The Federal Subsidy
Perhaps the biggest benefit (and gift) to Hoosier residents is the Obamacare federal subsidy. Based on your individual or family income, Indiana health Exchange rates drop by as much as 100% under the right circumstances. It's not taxable and it is automatically applied by the insurers to your billed premium. Thus, if your monthly rate is $100 and your credit is $1,200 per year, your benefits are free! And there are many policy options that allow you to pay no or very low premiums.
Larger families receive the most federal aid. The difference between one or three children in your household changes the subsidy by as much as $1,500-$3,000 per year. Your reimbursement could easily be more than $7,000, depending on the size of your family, age, and income. We review and show you how your subsidy is calculated, and which plans will allow you to use your federal credit in the best way.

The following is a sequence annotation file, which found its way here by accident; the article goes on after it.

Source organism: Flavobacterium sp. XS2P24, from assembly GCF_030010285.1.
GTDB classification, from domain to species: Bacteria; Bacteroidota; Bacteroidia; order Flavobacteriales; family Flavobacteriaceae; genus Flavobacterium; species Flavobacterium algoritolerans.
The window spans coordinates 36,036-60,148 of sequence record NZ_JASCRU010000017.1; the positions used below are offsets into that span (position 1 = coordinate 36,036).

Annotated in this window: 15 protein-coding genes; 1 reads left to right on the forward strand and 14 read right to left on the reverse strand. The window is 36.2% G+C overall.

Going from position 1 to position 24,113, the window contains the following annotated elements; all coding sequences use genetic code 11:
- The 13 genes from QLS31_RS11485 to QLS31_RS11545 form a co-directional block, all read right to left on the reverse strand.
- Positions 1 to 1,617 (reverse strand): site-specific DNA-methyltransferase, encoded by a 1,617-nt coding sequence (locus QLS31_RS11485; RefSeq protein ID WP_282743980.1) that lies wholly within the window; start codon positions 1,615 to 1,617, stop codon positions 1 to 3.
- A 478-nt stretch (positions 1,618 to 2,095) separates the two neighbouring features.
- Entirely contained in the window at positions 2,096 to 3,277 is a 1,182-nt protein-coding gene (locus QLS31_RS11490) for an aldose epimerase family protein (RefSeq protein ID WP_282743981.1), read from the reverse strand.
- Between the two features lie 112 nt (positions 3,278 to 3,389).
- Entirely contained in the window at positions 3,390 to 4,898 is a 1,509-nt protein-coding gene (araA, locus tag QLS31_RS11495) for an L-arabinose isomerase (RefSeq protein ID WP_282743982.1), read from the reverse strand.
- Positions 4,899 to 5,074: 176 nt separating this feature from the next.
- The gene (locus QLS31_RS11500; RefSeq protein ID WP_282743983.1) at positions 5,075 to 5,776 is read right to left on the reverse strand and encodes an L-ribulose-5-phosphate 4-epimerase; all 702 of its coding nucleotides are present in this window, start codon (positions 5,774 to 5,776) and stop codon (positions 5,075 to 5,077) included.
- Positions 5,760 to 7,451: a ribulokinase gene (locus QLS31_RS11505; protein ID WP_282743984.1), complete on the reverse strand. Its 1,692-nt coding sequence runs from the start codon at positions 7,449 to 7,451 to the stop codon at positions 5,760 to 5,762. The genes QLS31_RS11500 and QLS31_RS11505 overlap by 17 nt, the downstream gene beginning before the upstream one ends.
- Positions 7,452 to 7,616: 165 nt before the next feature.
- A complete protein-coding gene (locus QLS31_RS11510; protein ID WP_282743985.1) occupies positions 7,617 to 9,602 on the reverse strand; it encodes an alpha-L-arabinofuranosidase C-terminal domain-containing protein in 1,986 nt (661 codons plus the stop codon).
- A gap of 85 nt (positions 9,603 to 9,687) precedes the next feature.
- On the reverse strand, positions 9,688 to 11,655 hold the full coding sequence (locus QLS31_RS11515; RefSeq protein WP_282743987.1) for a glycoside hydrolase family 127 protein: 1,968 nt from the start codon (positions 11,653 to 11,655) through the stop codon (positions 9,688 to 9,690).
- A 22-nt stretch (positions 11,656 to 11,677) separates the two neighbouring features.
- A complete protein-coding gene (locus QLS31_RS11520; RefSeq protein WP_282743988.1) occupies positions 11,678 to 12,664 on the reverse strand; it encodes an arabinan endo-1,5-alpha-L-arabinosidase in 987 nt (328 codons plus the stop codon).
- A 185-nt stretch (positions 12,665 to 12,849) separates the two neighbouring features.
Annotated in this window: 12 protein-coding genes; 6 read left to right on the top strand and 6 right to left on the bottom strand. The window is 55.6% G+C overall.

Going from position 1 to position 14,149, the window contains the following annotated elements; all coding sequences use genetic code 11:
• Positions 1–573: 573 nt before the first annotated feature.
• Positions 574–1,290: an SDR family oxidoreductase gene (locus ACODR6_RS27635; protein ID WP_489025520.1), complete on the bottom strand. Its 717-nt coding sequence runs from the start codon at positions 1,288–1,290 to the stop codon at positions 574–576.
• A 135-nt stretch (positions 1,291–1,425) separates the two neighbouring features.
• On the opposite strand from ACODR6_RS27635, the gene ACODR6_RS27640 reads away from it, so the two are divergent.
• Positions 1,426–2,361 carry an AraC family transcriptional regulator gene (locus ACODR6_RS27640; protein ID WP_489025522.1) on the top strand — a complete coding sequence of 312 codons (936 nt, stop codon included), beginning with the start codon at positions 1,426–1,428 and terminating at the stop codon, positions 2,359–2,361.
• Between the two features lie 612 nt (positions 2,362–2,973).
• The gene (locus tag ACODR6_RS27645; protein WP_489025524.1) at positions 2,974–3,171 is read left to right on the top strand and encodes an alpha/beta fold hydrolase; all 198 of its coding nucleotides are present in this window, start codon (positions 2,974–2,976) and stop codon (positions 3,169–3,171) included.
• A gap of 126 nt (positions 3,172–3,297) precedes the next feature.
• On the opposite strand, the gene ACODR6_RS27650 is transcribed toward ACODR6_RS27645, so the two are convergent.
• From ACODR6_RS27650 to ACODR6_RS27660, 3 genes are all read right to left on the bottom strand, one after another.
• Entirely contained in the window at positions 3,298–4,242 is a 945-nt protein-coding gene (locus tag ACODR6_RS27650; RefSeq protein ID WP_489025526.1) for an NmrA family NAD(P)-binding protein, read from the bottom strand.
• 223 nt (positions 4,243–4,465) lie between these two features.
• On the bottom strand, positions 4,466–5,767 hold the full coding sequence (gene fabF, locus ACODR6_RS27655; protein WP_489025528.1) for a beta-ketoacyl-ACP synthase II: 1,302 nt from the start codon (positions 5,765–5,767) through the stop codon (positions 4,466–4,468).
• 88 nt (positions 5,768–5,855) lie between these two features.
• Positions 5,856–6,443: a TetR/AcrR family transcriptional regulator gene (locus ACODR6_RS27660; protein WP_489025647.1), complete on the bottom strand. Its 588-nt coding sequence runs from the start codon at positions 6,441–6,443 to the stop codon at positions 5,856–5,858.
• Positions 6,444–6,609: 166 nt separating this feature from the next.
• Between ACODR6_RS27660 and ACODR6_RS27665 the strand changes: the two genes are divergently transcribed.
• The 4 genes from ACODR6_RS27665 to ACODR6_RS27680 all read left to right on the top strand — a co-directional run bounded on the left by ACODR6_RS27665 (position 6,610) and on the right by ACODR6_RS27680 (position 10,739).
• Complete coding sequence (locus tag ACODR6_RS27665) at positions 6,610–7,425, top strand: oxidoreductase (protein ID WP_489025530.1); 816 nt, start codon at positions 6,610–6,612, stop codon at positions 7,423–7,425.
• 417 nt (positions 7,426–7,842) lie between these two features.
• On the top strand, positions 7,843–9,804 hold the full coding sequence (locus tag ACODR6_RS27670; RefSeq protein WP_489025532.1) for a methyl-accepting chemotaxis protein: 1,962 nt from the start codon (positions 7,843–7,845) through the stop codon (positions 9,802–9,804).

Households that don't qualify for federal aid, can also apply for coverage that is not listed on the Exchange. These options may have broader network provider lists, and in some situations, could cost less than the typical Gold or Silver policy. However, a high-deductible catastrophic policy may be the most cost-effective option four young healthy adults. Anyone can enroll in a Bronze (cheapest Metal tier) contract. "Catastrophic" contracts require the applicant to be under age 30 or show proof of financial hardship. Platinum plans are the most expensive option, and not cost-effective for healthy households.
The Not So Good